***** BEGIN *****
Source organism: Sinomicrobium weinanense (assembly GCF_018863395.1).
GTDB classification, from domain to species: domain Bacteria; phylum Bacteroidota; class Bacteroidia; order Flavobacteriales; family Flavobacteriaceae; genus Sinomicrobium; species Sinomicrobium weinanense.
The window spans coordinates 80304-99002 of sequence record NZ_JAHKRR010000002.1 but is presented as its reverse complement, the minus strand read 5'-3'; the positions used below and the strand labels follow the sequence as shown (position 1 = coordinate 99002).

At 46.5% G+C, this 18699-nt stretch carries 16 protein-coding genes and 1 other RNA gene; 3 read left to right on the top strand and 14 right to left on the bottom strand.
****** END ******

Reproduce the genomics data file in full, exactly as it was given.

Source organism: Sinomicrobium weinanense (assembly GCF_018863395.1).
GTDB classification, from domain to species: domain Bacteria; phylum Bacteroidota; class Bacteroidia; order Flavobacteriales; family Flavobacteriaceae; genus Sinomicrobium; species Sinomicrobium weinanense.
The window spans coordinates 80304-99002 of sequence record NZ_JAHKRR010000002.1 but is presented as its reverse complement, the minus strand read 5'-3'; the positions used below and the strand labels follow the sequence as shown (position 1 = coordinate 99002).

At 46.5% G+C, this 18699-nt stretch carries 16 protein-coding genes and 1 other RNA gene; 3 read left to right on the top strand and 14 right to left on the bottom strand.